Molinari managed to produce a two-under final round of 69 on the Scottish green to finish eight under, ahead of four players, including locals Rose and McIlroy, who tied on six under. Woods finished five under after excelling midway through the round, with Jordan Spieth on four under.
Molinari, 35, overtook a six-way tie for the lead, to collect the Claret Jug. He had started his final day three shots away from leaders Spieth, Kevin Kisner, and Xander Schauffele, but held his own while the others missed shots in the dispute for the lead.
"It is absolutely amazing. I think it will take a long time to sink in. It has been a great week,” Molinari told the BBC. "The course bit me a few times in the first two days, but to go bogey-free around this track at the weekend is incredible."
Molinari, who is ranked fifteenth in the world, had impressed experts before The Open despite his reserved Open record. In the past few months, though he had won the PGA Championship at Wentworth and the PGA Tour at the Quicken Loans Classic. He began the weekend with opening rounds of 70 and 72 before an impressive 65 on Saturday.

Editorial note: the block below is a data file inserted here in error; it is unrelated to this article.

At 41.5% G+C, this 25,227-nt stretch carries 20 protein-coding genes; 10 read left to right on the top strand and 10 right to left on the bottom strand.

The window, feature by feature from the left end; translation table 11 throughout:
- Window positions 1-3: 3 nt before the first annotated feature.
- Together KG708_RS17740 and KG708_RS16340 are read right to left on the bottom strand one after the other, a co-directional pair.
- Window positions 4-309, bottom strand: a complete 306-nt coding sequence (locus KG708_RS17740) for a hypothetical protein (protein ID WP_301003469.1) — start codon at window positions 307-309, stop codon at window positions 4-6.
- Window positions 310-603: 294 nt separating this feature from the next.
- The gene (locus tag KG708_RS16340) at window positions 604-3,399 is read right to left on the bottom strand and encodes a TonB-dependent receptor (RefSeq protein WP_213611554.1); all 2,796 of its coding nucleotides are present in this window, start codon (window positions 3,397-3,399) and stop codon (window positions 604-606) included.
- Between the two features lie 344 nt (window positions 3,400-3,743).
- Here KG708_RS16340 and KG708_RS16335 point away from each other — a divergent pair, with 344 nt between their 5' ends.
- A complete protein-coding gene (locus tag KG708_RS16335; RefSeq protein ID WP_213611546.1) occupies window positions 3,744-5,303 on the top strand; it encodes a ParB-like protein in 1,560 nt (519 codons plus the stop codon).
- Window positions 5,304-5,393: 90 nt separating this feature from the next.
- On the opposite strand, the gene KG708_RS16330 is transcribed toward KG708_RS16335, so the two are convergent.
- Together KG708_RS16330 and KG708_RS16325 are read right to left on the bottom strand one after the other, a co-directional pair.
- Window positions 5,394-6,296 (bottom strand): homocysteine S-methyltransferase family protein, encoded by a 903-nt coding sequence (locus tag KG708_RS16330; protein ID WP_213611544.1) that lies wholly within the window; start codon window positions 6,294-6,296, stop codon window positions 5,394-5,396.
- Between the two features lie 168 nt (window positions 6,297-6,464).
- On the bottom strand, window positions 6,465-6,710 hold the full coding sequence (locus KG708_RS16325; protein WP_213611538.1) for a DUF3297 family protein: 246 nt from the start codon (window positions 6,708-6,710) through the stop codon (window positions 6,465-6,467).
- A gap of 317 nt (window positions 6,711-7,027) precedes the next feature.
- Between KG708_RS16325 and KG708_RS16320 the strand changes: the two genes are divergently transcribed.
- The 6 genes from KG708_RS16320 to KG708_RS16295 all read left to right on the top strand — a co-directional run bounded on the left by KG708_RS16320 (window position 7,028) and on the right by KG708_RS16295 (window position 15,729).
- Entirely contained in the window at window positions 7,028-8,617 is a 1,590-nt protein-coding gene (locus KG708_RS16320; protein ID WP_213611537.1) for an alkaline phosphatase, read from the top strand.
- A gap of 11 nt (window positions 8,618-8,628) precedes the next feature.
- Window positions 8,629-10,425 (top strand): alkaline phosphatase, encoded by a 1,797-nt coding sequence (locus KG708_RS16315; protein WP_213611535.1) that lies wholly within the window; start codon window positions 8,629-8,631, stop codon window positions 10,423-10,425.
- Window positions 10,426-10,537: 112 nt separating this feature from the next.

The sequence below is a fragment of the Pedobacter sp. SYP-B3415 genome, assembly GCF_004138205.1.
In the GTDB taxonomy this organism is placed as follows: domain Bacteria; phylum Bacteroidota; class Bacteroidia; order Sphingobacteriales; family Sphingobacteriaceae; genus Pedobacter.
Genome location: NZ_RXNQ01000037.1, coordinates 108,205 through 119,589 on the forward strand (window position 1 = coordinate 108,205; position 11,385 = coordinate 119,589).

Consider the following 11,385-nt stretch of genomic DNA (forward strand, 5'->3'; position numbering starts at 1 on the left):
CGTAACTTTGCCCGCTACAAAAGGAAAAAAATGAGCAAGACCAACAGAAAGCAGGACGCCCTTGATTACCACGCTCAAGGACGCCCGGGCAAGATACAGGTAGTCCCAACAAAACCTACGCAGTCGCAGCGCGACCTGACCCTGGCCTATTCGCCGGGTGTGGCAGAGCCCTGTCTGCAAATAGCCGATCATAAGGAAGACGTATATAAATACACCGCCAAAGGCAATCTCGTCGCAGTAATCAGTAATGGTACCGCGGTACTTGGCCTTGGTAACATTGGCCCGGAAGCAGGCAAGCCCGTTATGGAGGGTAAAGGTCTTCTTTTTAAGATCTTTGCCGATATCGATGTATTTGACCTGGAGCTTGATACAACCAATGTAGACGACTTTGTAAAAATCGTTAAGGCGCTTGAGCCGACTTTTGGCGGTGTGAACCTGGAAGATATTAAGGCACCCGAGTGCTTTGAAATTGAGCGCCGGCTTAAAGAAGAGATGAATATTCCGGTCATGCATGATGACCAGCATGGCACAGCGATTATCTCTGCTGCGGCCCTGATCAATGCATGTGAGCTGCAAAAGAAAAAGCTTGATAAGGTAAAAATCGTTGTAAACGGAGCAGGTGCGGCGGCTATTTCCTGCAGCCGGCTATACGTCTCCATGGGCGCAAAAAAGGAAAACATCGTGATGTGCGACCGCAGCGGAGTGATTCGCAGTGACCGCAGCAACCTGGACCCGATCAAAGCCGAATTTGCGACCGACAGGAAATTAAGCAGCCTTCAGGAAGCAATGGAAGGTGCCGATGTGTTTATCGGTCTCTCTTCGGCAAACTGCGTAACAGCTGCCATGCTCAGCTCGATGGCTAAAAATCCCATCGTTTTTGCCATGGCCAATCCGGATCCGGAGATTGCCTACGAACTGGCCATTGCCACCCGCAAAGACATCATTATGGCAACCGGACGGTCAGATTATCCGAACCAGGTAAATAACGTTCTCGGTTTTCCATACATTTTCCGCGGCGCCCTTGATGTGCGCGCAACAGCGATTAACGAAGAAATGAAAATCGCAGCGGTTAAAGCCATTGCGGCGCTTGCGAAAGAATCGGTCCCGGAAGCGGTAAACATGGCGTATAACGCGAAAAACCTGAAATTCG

On Sunday, his streak continued with 13 pars in a row. The sequence ended with a birdie on the par-five 14th, before a stunning approach on the 18th garnered him another shot. Molinari’s closest challenger, Schauffele, 24, had to eagle the last hole to force a playoff, but he landed short, awarding Molinari the win.
Woods, who won his first major in 1997 at the age of 21, had two birdies on the front nine on Sunday. These along with dropped shots by Spieth and Schauffele enabled him to take the lead at a major for the first time in years. However, a double bogey at the 11th ended his chances of winning the Claret Jug. He ended up sharing sixth place after signing for a level-par 71.
The UK’s Rose and McIlroy had the home green advantage and were in good standing before Sunday, but their chances were derailed after Molinari took advantage of the 14th to take the lead. Meanwhile, Spieth had hoped to defend his title, but after both he and Schauffele dropped three shots between the fifth and seventh holes, their chances at a championship were extinguished.
"We were in the strangest spots possible on the golf course, where we didn't think we would be," said Schauffele. "Every time I looked up at the leaderboard, there's four, five, six guys in the lead, and five, six guys one back. I figured looking at the board isn't going to do me any good and I was just happy to claw my way back in a little bit."